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The Science Of Fitting Custom Clubs

The Science of Fitting Golf Clubs

There are many important factors (13 to be exact) which make up the proper fitting and manufacture of golf clubs. We are going to cover a few of them here:

1. Driver Length

The club length the large "name brand" manufacturers use on their clubs is TOO long for 90% of men golfers and 98% of women golfers. These large companies make drivers that are 45½" to 46½" where as the average length of drivers used by Tour Professionals is 44½".

So why is this done? Because, companies advertise that the longer the length is, the longer you will hit the ball. Except it only works when you have smooth tempo, a consistent square swing path, a LATE RELEASE OF YOUR WRIST-COCK ANGLE (notice it is capitalized...must be important), good swing timing and rhythm.

If this isn't you, it's not going to work.

This chart gives a good starting point when considering what length will work best.

Avg. 18-Hole Score Driver Length Avg. Drive Distance

Avg. Dispersion

(yds. off center of fairway)

94 - 106

45"

44"

43"

206.4 yards

207.0 yards

207.3 yards

+/- 25.3 yards

+/- 21.3 yards

+/- 16.7 yards

88 - 93

45"

44"

43"

214.2 yards

214.8 yards

215.7 yards

+/- 26.4 yards

+/- 22.7 yards

+/- 17 yards

82 - 87

45"

44"

43"

221.3 yards

222.5 yards

222.8 yards

+/- 23.5 yards

+/- 18.1 yards

+/- 15.1 yards

76 - 81

45"

44"

43"

227.1 yards

228.1 yards

228.4 yards

+/- 18.2 yards

+/- 15.6 yards

+/- 11.8 yards

70 - 75

45"

44"

43"

238.7 yards

238.3 yards

237.5 yards

+/- 15.7 yards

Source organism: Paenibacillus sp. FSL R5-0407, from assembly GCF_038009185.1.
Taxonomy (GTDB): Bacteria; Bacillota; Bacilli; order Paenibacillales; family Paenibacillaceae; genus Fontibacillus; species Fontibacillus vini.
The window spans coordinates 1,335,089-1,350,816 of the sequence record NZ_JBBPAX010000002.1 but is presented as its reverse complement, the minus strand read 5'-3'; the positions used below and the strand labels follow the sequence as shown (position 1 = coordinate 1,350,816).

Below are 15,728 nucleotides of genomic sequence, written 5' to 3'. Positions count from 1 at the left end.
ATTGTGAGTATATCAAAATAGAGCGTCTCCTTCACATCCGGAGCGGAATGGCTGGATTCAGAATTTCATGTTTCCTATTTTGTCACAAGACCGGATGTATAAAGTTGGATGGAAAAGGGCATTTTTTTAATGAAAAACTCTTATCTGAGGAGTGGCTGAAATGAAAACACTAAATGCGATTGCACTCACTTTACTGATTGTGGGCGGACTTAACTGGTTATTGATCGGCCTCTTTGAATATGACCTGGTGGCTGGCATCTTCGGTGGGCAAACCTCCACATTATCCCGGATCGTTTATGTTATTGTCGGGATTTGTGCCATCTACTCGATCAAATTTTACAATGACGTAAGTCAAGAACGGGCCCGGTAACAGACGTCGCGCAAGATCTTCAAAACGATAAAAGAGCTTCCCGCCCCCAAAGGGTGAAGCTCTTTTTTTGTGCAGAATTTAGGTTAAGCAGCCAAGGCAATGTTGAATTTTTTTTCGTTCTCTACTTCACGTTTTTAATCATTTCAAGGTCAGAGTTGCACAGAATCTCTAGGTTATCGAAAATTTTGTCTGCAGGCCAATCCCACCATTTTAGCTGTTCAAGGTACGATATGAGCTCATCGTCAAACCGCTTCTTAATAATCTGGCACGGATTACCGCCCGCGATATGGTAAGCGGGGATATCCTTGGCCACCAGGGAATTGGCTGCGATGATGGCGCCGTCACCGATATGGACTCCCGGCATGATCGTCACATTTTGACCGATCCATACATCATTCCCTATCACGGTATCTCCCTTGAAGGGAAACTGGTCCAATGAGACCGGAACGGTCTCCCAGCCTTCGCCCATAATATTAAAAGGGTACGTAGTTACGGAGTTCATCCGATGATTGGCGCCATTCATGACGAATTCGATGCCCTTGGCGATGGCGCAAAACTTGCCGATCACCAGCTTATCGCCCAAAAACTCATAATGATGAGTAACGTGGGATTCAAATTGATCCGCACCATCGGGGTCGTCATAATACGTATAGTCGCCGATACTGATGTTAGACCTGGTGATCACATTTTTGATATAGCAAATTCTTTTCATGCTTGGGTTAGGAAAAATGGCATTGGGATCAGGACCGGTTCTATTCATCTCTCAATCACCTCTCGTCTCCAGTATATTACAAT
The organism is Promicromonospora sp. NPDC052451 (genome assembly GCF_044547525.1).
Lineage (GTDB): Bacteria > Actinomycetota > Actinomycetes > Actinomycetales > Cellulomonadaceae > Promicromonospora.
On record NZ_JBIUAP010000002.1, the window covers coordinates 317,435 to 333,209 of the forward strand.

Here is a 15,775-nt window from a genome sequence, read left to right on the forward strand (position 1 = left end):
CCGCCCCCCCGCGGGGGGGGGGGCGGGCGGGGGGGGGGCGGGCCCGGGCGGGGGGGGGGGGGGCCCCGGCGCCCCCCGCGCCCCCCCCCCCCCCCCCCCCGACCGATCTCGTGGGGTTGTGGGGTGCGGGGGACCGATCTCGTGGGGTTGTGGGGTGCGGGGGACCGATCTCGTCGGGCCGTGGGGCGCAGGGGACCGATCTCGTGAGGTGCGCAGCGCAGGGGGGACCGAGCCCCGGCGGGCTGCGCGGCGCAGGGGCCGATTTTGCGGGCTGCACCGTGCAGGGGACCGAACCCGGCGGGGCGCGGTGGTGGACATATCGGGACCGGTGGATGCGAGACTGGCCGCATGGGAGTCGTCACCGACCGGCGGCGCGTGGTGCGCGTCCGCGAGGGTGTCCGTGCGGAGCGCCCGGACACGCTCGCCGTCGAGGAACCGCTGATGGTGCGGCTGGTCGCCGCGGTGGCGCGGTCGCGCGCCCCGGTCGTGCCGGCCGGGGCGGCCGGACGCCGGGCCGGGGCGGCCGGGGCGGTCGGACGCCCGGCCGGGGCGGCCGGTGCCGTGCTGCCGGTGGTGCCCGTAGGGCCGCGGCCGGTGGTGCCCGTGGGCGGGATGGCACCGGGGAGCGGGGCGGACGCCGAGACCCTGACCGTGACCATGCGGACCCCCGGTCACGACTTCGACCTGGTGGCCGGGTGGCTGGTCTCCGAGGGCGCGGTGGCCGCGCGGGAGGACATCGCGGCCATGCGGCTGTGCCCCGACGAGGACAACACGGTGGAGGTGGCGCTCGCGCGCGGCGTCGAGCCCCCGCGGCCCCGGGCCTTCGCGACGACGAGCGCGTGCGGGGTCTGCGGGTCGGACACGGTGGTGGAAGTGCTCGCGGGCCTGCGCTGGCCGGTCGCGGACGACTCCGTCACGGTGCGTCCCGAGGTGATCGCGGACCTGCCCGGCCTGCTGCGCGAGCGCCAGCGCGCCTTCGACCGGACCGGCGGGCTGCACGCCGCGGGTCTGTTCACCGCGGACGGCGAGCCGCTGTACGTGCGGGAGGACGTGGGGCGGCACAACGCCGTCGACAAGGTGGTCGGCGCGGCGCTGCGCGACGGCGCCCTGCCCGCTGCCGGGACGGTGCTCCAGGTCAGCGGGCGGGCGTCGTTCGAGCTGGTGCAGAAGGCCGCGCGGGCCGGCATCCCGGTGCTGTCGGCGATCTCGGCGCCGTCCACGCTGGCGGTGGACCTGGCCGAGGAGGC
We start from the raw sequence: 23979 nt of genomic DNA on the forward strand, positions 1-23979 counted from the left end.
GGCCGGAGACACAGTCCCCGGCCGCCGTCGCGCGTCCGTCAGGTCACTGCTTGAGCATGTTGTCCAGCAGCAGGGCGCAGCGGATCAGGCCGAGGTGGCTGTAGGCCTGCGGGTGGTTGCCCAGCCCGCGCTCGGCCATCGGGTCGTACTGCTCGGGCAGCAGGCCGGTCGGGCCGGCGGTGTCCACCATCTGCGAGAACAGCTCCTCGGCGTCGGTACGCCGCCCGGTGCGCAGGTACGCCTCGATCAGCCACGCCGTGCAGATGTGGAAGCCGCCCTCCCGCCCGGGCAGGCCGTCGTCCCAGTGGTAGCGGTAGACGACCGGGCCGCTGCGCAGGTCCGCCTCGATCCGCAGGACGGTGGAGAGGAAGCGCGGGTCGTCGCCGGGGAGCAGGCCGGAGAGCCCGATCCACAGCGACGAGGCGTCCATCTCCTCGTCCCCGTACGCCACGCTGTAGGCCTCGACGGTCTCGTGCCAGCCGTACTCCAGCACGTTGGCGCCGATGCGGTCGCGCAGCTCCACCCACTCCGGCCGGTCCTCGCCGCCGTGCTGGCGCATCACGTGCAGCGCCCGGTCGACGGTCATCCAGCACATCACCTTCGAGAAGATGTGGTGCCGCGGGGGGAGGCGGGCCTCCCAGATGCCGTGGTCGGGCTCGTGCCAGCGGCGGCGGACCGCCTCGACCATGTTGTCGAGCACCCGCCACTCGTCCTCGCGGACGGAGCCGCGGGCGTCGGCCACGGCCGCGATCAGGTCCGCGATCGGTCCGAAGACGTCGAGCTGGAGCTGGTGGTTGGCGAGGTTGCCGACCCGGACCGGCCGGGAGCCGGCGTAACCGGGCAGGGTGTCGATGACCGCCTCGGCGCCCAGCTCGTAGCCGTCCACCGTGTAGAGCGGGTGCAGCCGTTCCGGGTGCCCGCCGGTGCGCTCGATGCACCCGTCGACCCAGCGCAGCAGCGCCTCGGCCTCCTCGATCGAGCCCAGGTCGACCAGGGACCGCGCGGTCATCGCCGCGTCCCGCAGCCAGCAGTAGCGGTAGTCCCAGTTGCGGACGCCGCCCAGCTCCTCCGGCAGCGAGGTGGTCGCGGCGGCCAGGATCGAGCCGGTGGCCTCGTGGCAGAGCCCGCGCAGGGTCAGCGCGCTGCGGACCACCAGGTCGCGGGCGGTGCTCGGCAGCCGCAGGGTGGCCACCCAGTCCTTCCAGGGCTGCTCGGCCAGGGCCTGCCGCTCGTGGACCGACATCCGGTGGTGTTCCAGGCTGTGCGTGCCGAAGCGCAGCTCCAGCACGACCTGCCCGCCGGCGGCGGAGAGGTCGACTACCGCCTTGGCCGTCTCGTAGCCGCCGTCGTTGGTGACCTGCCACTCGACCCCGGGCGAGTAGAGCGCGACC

+/- 12.2 yards

+/- 9.7 yards

Chart courtesy of 12 Myths That Could Wreck Your Golf Game by Tom Wishon

2. Driver Loft

Many golfers select the wrong driver loft for their ability and strength. They believe that a low lofted driver will hit longer drives which is absolutely untrue! The best loft angle for a driver is determined by swing speed and ability. Large golf manufacturers, "big box" chain golf stores and many golf professionals tell customers that male golfers swing a driver at an "average" speed of 87 mph, which is also not true. Most male golfers swing between 75 - 80 mph.

If a golfer swings a 10.5° Driver at 50 mph, the total distance will be 87 yards. If a 14° Driver is used, the total distance would be 96 yards.

If a golfer swings a 10.5° Driver at 60 mph, the total distance will be 127 yards. If a 14° Driver is used, the total distance would be 137 yards.

If a golfer swings a 10.5° Driver at 70 mph, the total distance will be 164 yards. If a 14° Driver is used, the total distance would be 176 yards.

If a golfer swings a 10.5° Driver at 80 mph, the total distance will be 206 yards. If a 14° Driver is used, the total distance would be 216 yards.

If a golfer swings a 9.5° Driver at 90 mph, the total distance will be 229 yards. If a 12° Driver is used, the total distance would be 245 yards.

If you are a beginner or an occasional golfer, select the highest loft available.

Total Distance in Yards for Carry + Roll

Swing Speed (mph) Driver Loft (9.5°) Driver Loft (10.5°) Driver Loft (12°) Driver Loft (14°)
50 mph 81 yards 87 yards 93 yards 96 yards
60 mph 117 yards 127 yards 133 yards 137 yards
70 mph 155 yards 164 yards 171 yards 176 yards
80 mph 198 yards 206 yards 212 yards 216 yards
90 mph 229 yards 237 yards 245 yards 240 yards
100 mph 262 yards 269 yards 265 yards 258 yards
110 mph 295 yards 288 yards 281 yards 273 yards

Chart courtesy of Tom Wishon Golf Technology

3. Grip Size

One of the least scrutinized factors in golf clubs is the grip size. Large manufacturers build stock clubs that have only one size grip, mens standard (or womens standard). The problem is that the grip is the only part of the club that you actually have some physical contact. It is your only link to the club. For this reason, Condor Golf considers it be one of the biggest factors in any purchase of golf clubs (either buying off the rack standard clubs, or completely custom fit and manufactured clubs).

Even though 2 golfers might be the same height and build, their hand size is generally different plus they probably don't hold the club the same way (and even that makes a difference). Ninety-nine out of a hundred golfers have grips that are not suited to their hand size and position of hands on the grip. I constantly see golfers on the course or in my store whose grips are so small in diameter, it's a wonder they can even hold on to the club. Once a club is regripped with a new larger size, the golfer is amazed that this is so important.